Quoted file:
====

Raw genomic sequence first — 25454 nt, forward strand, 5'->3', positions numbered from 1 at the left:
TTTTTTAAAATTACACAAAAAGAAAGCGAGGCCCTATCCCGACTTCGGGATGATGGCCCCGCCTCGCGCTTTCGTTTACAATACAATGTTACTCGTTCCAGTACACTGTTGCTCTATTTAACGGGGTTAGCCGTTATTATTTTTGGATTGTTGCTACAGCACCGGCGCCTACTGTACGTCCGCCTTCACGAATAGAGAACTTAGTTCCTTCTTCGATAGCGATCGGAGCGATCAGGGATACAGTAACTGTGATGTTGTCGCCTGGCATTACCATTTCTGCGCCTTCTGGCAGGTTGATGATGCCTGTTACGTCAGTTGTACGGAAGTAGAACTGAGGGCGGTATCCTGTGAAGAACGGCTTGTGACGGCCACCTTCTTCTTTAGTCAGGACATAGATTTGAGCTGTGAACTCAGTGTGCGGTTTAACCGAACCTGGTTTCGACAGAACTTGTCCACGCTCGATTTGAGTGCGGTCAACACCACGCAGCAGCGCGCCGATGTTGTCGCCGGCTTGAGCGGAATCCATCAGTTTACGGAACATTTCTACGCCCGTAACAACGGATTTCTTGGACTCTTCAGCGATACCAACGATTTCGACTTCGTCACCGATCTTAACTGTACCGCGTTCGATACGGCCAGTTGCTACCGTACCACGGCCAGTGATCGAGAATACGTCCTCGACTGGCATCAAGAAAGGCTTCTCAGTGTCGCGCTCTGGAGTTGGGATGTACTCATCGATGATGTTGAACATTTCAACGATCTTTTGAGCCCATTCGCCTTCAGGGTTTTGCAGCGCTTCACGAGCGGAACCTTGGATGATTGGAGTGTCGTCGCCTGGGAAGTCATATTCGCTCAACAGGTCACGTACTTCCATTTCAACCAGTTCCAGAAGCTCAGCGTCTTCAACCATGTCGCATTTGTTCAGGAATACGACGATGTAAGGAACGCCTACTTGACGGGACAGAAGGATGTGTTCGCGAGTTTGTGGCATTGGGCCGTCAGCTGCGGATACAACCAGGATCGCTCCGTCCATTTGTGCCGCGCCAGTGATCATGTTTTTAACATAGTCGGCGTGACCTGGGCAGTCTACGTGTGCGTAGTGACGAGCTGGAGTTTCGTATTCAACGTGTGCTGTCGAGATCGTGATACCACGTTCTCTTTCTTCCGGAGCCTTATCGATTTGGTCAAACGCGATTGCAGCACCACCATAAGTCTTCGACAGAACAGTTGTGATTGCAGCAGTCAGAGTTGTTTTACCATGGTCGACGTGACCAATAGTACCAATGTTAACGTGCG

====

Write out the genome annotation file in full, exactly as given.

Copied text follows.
Raw genomic sequence first — 25454 nt, forward strand, 5'->3', positions numbered from 1 at the left:
TTTTTTAAAATTACACAAAAAGAAAGCGAGGCCCTATCCCGACTTCGGGATGATGGCCCCGCCTCGCGCTTTCGTTTACAATACAATGTTACTCGTTCCAGTACACTGTTGCTCTATTTAACGGGGTTAGCCGTTATTATTTTTGGATTGTTGCTACAGCACCGGCGCCTACTGTACGTCCGCCTTCACGAATAGAGAACTTAGTTCCTTCTTCGATAGCGATCGGAGCGATCAGGGATACAGTAACTGTGATGTTGTCGCCTGGCATTACCATTTCTGCGCCTTCTGGCAGGTTGATGATGCCTGTTACGTCAGTTGTACGGAAGTAGAACTGAGGGCGGTATCCTGTGAAGAACGGCTTGTGACGGCCACCTTCTTCTTTAGTCAGGACATAGATTTGAGCTGTGAACTCAGTGTGCGGTTTAACCGAACCTGGTTTCGACAGAACTTGTCCACGCTCGATTTGAGTGCGGTCAACACCACGCAGCAGCGCGCCGATGTTGTCGCCGGCTTGAGCGGAATCCATCAGTTTACGGAACATTTCTACGCCCGTAACAACGGATTTCTTGGACTCTTCAGCGATACCAACGATTTCGACTTCGTCACCGATCTTAACTGTACCGCGTTCGATACGGCCAGTTGCTACCGTACCACGGCCAGTGATCGAGAATACGTCCTCGACTGGCATCAAGAAAGGCTTCTCAGTGTCGCGCTCTGGAGTTGGGATGTACTCATCGATGATGTTGAACATTTCAACGATCTTTTGAGCCCATTCGCCTTCAGGGTTTTGCAGCGCTTCACGAGCGGAACCTTGGATGATTGGAGTGTCGTCGCCTGGGAAGTCATATTCGCTCAACAGGTCACGTACTTCCATTTCAACCAGTTCCAGAAGCTCAGCGTCTTCAACCATGTCGCATTTGTTCAGGAATACGACGATGTAAGGAACGCCTACTTGACGGGACAGAAGGATGTGTTCGCGAGTTTGTGGCATTGGGCCGTCAGCTGCGGATACAACCAGGATCGCTCCGTCCATTTGTGCCGCGCCAGTGATCATGTTTTTAACATAGTCGGCGTGACCTGGGCAGTCTACGTGTGCGTAGTGACGAGCTGGAGTTTCGTATTCAACGTGTGCTGTCGAGATCGTGATACCACGTTCTCTTTCTTCCGGAGCCTTATCGATTTGGTCAAACGCGATTGCAGCACCACCATAAGTCTTCGACAGAACAGTTGTGATTGCAGCAGTCAGAGTTGTTTTACCATGGTCGACGTGACCAATAGTACCAATGTTAACGTGCG